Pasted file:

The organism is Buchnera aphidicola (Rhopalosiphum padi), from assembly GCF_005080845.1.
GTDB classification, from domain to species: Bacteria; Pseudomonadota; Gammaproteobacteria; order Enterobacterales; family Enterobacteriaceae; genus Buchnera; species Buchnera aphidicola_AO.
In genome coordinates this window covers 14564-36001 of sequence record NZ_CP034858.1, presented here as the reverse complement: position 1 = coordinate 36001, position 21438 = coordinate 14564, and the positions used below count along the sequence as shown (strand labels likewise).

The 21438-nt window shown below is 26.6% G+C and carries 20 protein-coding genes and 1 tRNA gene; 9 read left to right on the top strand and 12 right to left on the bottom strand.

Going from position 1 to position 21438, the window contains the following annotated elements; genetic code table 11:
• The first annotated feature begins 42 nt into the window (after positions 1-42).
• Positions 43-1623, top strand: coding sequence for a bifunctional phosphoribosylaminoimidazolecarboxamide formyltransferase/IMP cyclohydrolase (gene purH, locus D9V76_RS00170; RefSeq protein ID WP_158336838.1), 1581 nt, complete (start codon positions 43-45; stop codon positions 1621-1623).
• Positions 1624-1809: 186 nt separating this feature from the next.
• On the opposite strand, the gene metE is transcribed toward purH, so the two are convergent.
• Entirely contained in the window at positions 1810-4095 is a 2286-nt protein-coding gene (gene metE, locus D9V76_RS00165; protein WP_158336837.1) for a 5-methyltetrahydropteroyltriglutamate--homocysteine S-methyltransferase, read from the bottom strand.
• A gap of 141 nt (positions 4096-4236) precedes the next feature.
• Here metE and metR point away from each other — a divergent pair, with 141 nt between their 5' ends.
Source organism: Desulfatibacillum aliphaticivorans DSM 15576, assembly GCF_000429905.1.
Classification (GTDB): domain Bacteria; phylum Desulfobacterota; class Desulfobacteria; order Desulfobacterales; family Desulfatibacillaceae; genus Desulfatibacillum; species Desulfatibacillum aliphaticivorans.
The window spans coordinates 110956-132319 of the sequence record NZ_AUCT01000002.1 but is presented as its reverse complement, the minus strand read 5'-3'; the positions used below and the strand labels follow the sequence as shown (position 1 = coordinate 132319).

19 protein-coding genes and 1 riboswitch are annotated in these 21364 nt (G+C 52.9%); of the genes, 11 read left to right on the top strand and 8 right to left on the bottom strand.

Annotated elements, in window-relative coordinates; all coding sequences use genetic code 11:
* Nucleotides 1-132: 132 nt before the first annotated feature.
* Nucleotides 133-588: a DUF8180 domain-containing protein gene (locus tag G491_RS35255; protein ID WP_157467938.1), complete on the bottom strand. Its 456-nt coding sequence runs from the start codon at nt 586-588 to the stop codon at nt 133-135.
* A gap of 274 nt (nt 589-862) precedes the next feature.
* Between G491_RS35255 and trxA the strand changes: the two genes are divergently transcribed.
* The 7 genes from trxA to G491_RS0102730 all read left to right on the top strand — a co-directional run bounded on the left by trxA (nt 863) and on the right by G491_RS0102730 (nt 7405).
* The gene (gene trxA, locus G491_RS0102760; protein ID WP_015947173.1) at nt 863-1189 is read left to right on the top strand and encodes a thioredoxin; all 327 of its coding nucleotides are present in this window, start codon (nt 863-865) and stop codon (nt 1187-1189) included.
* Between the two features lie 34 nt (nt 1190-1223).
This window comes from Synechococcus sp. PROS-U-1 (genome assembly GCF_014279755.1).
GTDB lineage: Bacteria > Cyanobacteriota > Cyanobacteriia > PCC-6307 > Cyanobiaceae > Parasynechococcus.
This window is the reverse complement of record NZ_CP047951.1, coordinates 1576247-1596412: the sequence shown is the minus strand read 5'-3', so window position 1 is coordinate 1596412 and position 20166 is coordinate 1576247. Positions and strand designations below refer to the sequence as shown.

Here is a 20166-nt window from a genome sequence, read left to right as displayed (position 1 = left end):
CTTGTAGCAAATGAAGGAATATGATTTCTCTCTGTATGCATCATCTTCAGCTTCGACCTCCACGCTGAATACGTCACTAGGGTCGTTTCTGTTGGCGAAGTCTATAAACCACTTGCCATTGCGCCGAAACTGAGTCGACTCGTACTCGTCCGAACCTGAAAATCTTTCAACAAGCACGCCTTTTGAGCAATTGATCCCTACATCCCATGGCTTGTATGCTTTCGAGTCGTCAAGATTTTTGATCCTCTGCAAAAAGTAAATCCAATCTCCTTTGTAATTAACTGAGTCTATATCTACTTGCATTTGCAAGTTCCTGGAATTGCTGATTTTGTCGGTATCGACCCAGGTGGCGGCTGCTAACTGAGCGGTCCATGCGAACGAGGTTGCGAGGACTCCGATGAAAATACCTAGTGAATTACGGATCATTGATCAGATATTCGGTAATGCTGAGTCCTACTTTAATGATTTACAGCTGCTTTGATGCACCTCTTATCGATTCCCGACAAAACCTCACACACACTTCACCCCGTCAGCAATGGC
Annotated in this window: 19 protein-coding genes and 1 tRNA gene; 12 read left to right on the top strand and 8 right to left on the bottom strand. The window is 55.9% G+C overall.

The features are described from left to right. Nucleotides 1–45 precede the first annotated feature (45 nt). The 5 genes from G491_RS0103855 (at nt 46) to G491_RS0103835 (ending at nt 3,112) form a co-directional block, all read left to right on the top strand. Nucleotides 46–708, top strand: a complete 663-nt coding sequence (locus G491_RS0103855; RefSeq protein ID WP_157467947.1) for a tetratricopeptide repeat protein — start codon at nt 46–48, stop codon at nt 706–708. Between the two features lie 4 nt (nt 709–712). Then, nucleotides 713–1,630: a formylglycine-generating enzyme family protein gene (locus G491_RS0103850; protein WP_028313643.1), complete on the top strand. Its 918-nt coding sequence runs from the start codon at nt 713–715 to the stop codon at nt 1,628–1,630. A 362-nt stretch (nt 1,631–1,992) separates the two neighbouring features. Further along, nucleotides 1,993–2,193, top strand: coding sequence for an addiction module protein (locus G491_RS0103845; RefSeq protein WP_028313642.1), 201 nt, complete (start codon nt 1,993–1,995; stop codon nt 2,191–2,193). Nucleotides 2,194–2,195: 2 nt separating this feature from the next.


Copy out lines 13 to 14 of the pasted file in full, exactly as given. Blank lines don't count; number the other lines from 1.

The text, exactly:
Source organism: Desulfatibacillum aliphaticivorans DSM 15576, assembly GCF_000429905.1.
Classification (GTDB): domain Bacteria; phylum Desulfobacterota; class Desulfobacteria; order Desulfobacterales; family Desulfatibacillaceae; genus Desulfatibacillum; species Desulfatibacillum aliphaticivorans.